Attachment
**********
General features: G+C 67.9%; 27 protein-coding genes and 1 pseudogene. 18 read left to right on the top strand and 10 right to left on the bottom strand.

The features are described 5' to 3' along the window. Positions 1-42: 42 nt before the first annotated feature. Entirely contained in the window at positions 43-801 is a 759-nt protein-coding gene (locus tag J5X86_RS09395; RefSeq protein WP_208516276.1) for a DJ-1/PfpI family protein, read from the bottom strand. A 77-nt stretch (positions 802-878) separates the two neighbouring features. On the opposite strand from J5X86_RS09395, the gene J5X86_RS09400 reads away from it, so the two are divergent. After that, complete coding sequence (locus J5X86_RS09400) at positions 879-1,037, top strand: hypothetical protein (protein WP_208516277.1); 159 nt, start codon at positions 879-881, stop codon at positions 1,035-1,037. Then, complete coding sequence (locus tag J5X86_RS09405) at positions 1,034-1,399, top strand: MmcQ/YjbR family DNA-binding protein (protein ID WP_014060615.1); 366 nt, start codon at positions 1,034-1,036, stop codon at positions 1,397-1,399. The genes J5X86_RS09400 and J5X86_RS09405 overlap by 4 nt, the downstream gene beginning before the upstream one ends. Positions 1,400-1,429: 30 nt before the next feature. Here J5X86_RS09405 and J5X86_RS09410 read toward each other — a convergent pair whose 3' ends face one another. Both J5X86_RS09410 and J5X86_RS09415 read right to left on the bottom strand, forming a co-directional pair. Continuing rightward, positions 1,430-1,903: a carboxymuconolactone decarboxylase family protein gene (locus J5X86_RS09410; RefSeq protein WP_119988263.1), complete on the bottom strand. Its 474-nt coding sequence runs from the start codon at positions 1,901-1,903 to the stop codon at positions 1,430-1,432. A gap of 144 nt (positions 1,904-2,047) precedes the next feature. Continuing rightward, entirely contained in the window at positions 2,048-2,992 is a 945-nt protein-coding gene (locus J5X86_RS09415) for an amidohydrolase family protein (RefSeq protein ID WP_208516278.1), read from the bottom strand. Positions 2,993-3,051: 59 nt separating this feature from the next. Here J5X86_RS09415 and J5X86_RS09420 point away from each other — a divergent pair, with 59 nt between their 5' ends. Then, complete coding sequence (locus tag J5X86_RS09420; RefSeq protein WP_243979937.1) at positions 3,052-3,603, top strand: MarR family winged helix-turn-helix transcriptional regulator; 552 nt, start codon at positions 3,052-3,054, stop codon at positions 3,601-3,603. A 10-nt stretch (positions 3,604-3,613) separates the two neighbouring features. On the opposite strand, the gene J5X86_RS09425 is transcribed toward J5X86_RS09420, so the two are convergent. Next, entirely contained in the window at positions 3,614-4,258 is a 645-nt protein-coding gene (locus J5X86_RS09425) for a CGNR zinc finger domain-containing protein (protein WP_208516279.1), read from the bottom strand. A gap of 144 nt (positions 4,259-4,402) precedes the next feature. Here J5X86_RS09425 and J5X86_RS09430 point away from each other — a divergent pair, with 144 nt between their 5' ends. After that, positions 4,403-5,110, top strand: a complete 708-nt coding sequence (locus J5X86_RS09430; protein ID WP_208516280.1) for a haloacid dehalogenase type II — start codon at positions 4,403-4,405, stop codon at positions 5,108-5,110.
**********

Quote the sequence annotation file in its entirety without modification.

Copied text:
General features: G+C 67.9%; 27 protein-coding genes and 1 pseudogene. 18 read left to right on the top strand and 10 right to left on the bottom strand.

The features are described 5' to 3' along the window. Positions 1-42: 42 nt before the first annotated feature. Entirely contained in the window at positions 43-801 is a 759-nt protein-coding gene (locus tag J5X86_RS09395; RefSeq protein WP_208516276.1) for a DJ-1/PfpI family protein, read from the bottom strand. A 77-nt stretch (positions 802-878) separates the two neighbouring features. On the opposite strand from J5X86_RS09395, the gene J5X86_RS09400 reads away from it, so the two are divergent. After that, complete coding sequence (locus J5X86_RS09400) at positions 879-1,037, top strand: hypothetical protein (protein WP_208516277.1); 159 nt, start codon at positions 879-881, stop codon at positions 1,035-1,037. Then, complete coding sequence (locus tag J5X86_RS09405) at positions 1,034-1,399, top strand: MmcQ/YjbR family DNA-binding protein (protein ID WP_014060615.1); 366 nt, start codon at positions 1,034-1,036, stop codon at positions 1,397-1,399. The genes J5X86_RS09400 and J5X86_RS09405 overlap by 4 nt, the downstream gene beginning before the upstream one ends. Positions 1,400-1,429: 30 nt before the next feature. Here J5X86_RS09405 and J5X86_RS09410 read toward each other — a convergent pair whose 3' ends face one another. Both J5X86_RS09410 and J5X86_RS09415 read right to left on the bottom strand, forming a co-directional pair. Continuing rightward, positions 1,430-1,903: a carboxymuconolactone decarboxylase family protein gene (locus J5X86_RS09410; RefSeq protein WP_119988263.1), complete on the bottom strand. Its 474-nt coding sequence runs from the start codon at positions 1,901-1,903 to the stop codon at positions 1,430-1,432. A gap of 144 nt (positions 1,904-2,047) precedes the next feature. Continuing rightward, entirely contained in the window at positions 2,048-2,992 is a 945-nt protein-coding gene (locus J5X86_RS09415) for an amidohydrolase family protein (RefSeq protein ID WP_208516278.1), read from the bottom strand. Positions 2,993-3,051: 59 nt separating this feature from the next. Here J5X86_RS09415 and J5X86_RS09420 point away from each other — a divergent pair, with 59 nt between their 5' ends. Then, complete coding sequence (locus tag J5X86_RS09420; RefSeq protein WP_243979937.1) at positions 3,052-3,603, top strand: MarR family winged helix-turn-helix transcriptional regulator; 552 nt, start codon at positions 3,052-3,054, stop codon at positions 3,601-3,603. A 10-nt stretch (positions 3,604-3,613) separates the two neighbouring features. On the opposite strand, the gene J5X86_RS09425 is transcribed toward J5X86_RS09420, so the two are convergent. Next, entirely contained in the window at positions 3,614-4,258 is a 645-nt protein-coding gene (locus J5X86_RS09425) for a CGNR zinc finger domain-containing protein (protein WP_208516279.1), read from the bottom strand. A gap of 144 nt (positions 4,259-4,402) precedes the next feature. Here J5X86_RS09425 and J5X86_RS09430 point away from each other — a divergent pair, with 144 nt between their 5' ends. After that, positions 4,403-5,110, top strand: a complete 708-nt coding sequence (locus J5X86_RS09430; protein ID WP_208516280.1) for a haloacid dehalogenase type II — start codon at positions 4,403-4,405, stop codon at positions 5,108-5,110.